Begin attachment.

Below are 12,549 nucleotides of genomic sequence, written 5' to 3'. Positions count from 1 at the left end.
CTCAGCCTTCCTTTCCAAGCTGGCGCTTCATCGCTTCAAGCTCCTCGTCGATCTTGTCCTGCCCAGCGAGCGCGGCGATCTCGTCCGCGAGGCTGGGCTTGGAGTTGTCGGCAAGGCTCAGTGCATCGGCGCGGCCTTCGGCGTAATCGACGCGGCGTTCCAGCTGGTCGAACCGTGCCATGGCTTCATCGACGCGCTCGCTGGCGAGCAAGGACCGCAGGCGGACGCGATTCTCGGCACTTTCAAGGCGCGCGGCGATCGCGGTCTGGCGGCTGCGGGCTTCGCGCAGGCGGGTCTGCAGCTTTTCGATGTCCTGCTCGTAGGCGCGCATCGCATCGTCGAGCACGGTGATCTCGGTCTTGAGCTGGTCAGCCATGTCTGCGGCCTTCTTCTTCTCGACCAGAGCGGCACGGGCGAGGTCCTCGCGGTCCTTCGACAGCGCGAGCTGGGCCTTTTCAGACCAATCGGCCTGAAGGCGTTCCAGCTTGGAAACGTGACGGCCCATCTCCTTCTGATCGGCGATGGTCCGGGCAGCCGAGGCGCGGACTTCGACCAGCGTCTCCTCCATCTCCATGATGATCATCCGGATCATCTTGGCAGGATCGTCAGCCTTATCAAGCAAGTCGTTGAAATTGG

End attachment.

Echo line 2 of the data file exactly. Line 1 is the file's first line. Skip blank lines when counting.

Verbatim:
CTCAGCCTTCCTTTCCAAGCTGGCGCTTCATCGCTTCAAGCTCCTCGTCGATCTTGTCCTGCCCAGCGAGCGCGGCGATCTCGTCCGCGAGGCTGGGCTTGGAGTTGTCGGCAAGGCTCAGTGCATCGGCGCGGCCTTCGGCGTAATCGACGCGGCGTTCCAGCTGGTCGAACCGTGCCATGGCTTCATCGACGCGCTCGCTGGCGAGCAAGGACCGCAGGCGGACGCGATTCTCGGCACTTTCAAGGCGCGCGGCGATCGCGGTCTGGCGGCTGCGGGCTTCGCGCAGGCGGGTCTGCAGCTTTTCGATGTCCTGCTCGTAGGCGCGCATCGCATCGTCGAGCACGGTGATCTCGGTCTTGAGCTGGTCAGCCATGTCTGCGGCCTTCTTCTTCTCGACCAGAGCGGCACGGGCGAGGTCCTCGCGGTCCTTCGACAGCGCGAGCTGGGCCTTTTCAGACCAATCGGCCTGAAGGCGTTCCAGCTTGGAAACGTGACGGCCCATCTCCTTCTGATCGGCGATGGTCCGGGCAGCCGAGGCGCGGACTTCGACCAGCGTCTCCTCCATCTCCATGATGATCATCCGGATCATCTTGGCAGGATCGTCAGCCTTATCAAGCAAGTCGTTGAAATTGG